AIDS-related lymphoma is a type of cancer called non-Hodgkin lymphoma (NHL). Children with AIDS have a higher risk for this cancer. AIDS is a disease that weakens the immune system. It raises the risk for infection and some kinds of cancer, like NHL.
AIDS-related lymphoma starts in white blood cells in the lymph system. The lymph system is part of the immune system. It helps fight diseases and infections. It also helps balance fluids in different parts of the body. The lymph system includes:
Lymph. This is a clear fluid that contains white blood cells called lymphocytes.
Lymph vessels. This network of tiny tubes carries lymph fluid all through the body.
Lymphocytes. These are a type of white blood cell that fight infections and disease.
Lymph nodes. These small bean-shaped organs are found along the lymph vessels. They filter the lymph fluid as it moves around the body. Groups of them can be found in places like the arm pit, neck, groin, and chest.
Other organs and tissues. The lymph system includes the bone marrow, which is where blood cells are made. It also includes the spleen, thymus, and tonsils. Lymph tissue can be found in the digestive tract, skin, and brain, too.
The lymph system includes many parts of the body, so AIDS-related lymphoma can start almost anywhere and affect any organ. Along with the lymph system, it commonly affects the brain and spinal cord (central nervous system) and the lining of body cavities. These include the chest, the belly (abdomen), and the sac containing the heart (pericardium).
The 2 main types of AIDS-related lymphoma are:
Diffuse large B-cell lymphoma
Both grow very fast and can grow outside the lymphatic system.
HIV is the virus that causes AIDS. People are often infected with HIV through contact with the blood or other body fluids of someone with HIV or AIDS. In children, this contact often happens during pregnancy, labor, and delivery, or through breastfeeding when a mother has HIV or AIDS and is not taking anti-viral medication to help decrease the risk of HIV transmission.
The HIV virus attacks the body's immune system. This makes it harder for the immune system to fight cancers and infections. People with AIDS have an increased chance of lymphoma and other types of cancer. They're also at a high risk for infections.
Children born to mothers who are not taking anti-viral medications to control HIV are at high risk for AIDS-related lymphoma.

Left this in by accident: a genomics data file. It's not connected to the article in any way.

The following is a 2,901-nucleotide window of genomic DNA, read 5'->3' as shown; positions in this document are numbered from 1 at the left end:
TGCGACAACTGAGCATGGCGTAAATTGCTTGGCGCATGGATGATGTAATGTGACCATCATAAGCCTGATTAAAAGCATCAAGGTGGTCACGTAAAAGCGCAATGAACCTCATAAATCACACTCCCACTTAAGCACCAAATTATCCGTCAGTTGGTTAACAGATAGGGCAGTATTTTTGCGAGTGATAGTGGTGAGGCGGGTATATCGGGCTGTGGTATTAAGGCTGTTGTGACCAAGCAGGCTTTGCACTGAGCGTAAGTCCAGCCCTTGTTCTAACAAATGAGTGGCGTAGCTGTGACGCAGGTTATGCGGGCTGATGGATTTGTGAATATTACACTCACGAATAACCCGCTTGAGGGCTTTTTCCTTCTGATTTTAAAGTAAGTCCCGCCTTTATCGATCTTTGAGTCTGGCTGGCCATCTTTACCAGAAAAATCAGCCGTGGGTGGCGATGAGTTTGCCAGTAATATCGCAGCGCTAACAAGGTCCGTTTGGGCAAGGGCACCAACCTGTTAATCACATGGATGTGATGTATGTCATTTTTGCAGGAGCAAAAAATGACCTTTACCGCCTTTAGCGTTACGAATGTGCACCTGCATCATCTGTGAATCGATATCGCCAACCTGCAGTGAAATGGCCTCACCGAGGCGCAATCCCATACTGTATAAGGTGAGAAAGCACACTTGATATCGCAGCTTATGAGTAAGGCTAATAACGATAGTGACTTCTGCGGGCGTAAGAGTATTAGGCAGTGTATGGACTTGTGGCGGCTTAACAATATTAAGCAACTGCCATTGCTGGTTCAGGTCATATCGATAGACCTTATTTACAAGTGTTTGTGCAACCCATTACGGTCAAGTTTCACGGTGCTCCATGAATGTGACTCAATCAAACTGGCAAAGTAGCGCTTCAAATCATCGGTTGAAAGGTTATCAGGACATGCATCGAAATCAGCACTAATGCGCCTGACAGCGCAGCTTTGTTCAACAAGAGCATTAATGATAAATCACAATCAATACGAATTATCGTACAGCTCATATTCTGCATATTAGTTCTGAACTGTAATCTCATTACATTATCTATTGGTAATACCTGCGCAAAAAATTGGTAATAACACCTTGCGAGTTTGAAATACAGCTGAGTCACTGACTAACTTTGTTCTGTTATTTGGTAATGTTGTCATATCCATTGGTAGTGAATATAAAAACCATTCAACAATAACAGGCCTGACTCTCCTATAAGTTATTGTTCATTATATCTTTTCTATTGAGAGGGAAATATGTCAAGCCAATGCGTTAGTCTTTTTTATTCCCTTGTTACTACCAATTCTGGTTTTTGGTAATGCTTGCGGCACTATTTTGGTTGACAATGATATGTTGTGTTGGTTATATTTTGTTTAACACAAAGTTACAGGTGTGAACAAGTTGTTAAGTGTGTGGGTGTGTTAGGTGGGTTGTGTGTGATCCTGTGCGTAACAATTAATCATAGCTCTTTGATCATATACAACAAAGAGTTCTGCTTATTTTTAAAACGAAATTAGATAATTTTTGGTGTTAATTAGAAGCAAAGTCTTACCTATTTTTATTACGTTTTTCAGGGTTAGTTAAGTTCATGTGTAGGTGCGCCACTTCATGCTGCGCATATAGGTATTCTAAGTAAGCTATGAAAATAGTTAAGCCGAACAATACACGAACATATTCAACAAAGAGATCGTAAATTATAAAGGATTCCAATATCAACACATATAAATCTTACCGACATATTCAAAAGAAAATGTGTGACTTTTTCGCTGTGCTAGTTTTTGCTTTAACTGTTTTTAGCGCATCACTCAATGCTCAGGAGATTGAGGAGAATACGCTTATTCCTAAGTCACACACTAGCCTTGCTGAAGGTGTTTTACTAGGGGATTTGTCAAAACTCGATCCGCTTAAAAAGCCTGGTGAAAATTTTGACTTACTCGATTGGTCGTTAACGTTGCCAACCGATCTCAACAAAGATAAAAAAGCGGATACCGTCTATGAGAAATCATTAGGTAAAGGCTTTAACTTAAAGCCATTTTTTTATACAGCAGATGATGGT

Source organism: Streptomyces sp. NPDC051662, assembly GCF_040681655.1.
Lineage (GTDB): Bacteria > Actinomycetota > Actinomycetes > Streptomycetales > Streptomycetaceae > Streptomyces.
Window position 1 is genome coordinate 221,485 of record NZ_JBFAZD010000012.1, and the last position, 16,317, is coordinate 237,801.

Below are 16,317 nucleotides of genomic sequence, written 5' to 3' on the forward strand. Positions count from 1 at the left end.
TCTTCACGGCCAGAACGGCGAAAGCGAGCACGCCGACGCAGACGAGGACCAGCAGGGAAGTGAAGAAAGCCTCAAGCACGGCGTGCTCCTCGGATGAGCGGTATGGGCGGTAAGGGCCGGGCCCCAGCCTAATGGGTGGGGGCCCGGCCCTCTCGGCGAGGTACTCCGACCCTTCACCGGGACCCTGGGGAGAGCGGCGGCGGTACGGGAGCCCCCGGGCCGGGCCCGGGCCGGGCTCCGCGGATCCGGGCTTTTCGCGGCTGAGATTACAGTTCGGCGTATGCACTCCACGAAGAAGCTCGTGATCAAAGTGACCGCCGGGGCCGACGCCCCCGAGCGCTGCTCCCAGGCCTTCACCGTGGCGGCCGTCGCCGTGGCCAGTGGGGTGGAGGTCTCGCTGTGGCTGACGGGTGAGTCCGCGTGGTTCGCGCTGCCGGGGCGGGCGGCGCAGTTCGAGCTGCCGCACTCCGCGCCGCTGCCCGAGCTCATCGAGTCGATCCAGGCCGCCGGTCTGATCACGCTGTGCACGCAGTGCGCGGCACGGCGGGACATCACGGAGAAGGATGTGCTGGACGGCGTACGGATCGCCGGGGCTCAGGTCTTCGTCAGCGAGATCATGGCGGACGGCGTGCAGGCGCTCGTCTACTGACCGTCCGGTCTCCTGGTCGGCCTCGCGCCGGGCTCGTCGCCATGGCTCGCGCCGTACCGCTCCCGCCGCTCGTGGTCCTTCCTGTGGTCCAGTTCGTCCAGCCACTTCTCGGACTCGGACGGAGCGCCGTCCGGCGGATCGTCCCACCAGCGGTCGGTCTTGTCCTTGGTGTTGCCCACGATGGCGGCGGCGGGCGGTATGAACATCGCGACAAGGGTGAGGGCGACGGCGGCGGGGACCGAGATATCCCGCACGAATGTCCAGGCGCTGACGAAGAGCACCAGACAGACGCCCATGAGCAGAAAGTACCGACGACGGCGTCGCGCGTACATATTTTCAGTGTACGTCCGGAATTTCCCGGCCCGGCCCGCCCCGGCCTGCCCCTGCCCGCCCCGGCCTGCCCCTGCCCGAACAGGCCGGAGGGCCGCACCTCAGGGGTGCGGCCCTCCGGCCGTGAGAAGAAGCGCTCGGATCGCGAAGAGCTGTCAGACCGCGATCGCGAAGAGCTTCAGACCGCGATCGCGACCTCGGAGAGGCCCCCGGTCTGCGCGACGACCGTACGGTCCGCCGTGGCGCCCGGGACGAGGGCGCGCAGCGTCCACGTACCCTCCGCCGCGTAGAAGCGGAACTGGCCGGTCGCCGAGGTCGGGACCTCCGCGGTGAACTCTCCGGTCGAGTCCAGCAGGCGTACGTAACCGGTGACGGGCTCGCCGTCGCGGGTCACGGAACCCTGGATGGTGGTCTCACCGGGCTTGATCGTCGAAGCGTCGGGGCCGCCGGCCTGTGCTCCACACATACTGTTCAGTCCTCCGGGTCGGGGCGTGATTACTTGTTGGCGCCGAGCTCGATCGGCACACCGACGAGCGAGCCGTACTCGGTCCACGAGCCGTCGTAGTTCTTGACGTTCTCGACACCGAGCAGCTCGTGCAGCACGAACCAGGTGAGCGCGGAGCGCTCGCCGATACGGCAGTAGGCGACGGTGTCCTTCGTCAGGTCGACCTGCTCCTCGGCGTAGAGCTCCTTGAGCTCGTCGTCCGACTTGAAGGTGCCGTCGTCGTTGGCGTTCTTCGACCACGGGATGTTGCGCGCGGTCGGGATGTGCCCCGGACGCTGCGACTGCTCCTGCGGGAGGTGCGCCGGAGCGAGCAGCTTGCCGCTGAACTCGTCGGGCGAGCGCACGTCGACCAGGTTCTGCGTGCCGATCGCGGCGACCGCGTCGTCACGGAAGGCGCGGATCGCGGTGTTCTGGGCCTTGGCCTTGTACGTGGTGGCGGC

But all people with HIV or AIDS, no matter their age, are at risk for AIDS-related lymphoma.
Your child may have many different symptoms. It depends on the type of lymphoma and where it is. Symptoms may include:
Swollen, painless lymph nodes in the neck, underarm, or groin
Loud breathing or wheezing
Unexplained weight loss
Fever with no known reason
Swelling in the head or neck
Swelling and pain in the belly (abdomen)
Extreme tiredness (fatigue)
The symptoms of AIDS-related lymphoma can be caused by other health problems. Still, it's important to take your child to a healthcare provider if you notice these symptoms. Only a healthcare provider can tell if your child has cancer.
If your child has HIV, they will be closely watched for health problems. This includes changes that might be signs of AIDS-related lymphoma.
Your child's healthcare provider will ask about your child's health history and symptoms. A physical exam will be done. Your child may need tests such as:
Blood and urine tests. Blood and urine samples are sent to a lab to be checked for signs of diseases, like infection or cancer.
Tissue and lymph node biopsy. Tiny pieces of tissue (called samples) are taken from the lymph nodes or other body tissue. They’re sent to a lab and checked for cancer cells. There are many ways to do a biopsy. Your child's provider will talk with you about the best option based on where the lymphoma is. A biopsy is the only way to know for sure if your child has lymphoma and what type it is.